December 15, 2009:
American commanders believe the 30,000 additional U.S. troops, plus increases in Afghan and NATO forces, will enable the Taliban to be crushed within a year. But after that, Afghanistan will require economic and military assistance for at least twenty years, to bring sustained peace to the country. The plan is to turn over security to the central government within five years. Initially, through the middle of next year, there will be more violence. The Taliban and drug gangs will not go gently into the night. They will resist energetically, many choosing to fight to the death.
The basic problem with Afghanistan is that it's a place that has never had a central government in the Western sense, and has a long tradition of warlords scrambling to build temporary kingdoms, that are eventually brought down by tribal politics, other warlords or, more rarely, by foreign invaders. The foreigners don't come along very often, because there's not much worth conquering in Afghanistan. It's a dry, mountainous nothing in the middle of nowhere. The only thing that keeps Western nations interested is all the heroin coming out of the place, and the Islamic terrorists who would like to set up sanctuaries for training and preparing attacks against Western targets. If the drug gangs and Islamic terrorists went somewhere else, then Afghanistan would be a nowhere on the media and diplomatic landscape, just like its Central Asian neighbors are at the moment (when was the last time you saw headline news about Tajikistan or Uzbekistan?)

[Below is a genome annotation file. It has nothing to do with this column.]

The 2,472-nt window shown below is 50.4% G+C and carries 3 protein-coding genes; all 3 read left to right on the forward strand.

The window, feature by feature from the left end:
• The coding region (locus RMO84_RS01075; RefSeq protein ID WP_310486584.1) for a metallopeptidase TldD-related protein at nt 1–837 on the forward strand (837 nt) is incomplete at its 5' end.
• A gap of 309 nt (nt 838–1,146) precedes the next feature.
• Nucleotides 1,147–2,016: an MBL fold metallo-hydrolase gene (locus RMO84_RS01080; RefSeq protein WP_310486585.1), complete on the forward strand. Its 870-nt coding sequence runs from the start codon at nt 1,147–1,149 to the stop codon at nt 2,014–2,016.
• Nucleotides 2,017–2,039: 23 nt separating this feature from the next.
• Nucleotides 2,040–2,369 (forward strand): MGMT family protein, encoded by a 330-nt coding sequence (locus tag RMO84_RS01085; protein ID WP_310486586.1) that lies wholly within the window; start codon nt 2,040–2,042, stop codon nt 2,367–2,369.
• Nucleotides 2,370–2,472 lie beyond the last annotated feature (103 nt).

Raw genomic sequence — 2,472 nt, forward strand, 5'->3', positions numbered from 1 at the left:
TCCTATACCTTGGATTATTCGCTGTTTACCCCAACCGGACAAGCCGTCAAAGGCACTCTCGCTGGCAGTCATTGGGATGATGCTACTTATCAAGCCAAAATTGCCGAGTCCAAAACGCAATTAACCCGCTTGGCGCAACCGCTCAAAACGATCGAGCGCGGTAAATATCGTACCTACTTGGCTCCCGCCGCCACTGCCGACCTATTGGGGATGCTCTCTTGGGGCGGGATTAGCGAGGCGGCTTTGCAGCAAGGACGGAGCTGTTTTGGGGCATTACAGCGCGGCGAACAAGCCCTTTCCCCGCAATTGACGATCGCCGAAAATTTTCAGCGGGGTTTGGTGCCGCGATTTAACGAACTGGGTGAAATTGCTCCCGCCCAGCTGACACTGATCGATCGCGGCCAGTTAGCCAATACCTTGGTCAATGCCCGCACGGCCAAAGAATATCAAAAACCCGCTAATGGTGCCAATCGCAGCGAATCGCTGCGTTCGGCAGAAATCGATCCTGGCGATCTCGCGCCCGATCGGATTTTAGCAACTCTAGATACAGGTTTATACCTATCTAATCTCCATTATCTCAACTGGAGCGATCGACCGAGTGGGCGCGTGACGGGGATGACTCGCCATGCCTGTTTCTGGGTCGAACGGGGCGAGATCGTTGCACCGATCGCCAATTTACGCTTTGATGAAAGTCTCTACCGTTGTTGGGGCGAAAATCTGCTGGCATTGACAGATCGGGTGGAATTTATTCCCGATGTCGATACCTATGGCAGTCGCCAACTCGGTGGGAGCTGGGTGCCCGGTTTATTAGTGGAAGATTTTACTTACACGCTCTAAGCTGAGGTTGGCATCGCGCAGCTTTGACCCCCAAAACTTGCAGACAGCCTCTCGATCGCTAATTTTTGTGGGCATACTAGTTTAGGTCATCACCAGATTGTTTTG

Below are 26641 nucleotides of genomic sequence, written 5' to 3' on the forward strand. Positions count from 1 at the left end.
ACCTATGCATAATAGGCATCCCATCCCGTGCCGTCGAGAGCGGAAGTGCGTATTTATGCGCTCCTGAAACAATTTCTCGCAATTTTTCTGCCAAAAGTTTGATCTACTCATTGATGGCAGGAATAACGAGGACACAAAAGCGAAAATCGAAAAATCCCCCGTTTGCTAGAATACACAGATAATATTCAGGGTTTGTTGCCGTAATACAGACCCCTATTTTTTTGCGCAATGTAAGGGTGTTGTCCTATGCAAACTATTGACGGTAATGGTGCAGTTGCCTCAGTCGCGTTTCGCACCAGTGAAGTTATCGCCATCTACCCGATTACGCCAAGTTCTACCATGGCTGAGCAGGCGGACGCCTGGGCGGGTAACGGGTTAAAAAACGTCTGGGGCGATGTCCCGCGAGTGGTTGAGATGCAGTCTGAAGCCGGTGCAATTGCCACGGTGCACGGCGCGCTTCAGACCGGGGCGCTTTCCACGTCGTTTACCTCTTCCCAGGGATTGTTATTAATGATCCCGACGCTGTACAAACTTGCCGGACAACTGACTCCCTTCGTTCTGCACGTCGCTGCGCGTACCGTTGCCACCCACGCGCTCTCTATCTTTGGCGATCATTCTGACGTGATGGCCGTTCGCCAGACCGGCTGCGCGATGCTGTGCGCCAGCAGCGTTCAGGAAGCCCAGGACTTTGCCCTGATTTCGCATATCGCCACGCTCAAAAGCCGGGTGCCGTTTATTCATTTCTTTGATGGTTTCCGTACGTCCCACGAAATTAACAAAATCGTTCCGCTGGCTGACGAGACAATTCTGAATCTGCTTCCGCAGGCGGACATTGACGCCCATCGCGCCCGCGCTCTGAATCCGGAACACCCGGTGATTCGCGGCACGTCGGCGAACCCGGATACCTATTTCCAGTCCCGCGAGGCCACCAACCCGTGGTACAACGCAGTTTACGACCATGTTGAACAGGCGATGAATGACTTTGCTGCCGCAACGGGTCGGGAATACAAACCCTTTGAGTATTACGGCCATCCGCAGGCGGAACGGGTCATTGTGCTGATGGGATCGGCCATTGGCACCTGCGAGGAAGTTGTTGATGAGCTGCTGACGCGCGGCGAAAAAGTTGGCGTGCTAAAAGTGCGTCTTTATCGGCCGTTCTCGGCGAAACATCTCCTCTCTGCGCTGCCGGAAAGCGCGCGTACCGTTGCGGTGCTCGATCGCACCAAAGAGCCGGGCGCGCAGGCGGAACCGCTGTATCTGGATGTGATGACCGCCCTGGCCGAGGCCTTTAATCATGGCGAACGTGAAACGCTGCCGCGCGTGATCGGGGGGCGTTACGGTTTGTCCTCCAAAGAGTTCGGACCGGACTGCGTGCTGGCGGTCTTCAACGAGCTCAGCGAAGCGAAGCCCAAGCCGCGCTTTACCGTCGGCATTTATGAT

Increasing the size of Afghan security forces fifty percent (282,000) in the next two years, and doubling their size in five years, is key for pacifying the country. Given the widespread poverty, the army and police are being turned into a huge make-work/education project, which also provides security from the bad guys (bandits, as well as Taliban and drug gangs). This effort is more about training, than anything else. Troops are not only being taught military and police skills, most of them are being taught to read and write, and do basic arithmetic. By entering a "pay race" with the drug gangs and Taliban, the Americans (who are paying for most of this) are offering the troops not just a higher monthly pay, but the kind a training program the country has never seen before. The main American weapons here are not guns and aircraft, but cash and classrooms. The new starting pay for army recruits is $240 a month. But the Taliban and drug gangs will pay up to $300. So more raises will have to be made, until the bad guys can't keep up. The big edge the military has is the educational program and, in theory, their policy of protecting, rather than persecuting (which the Taliban and drug gangs do as a matter of course) the civilians. It's all very strange for most Afghans. You have these invincible foreign warriors and all their magical weapons. Then you have a national army and police force, two things rarely seen in Afghanistan, that pay well and teach you to read and do other useful stuff. Then there is the opium and heroin, which more Afghans can now afford, and these Taliban fanatics, who want to take all this new stuff away and return to the old days of starvation, ignorance and wife beating. Strange days in Afghanistan.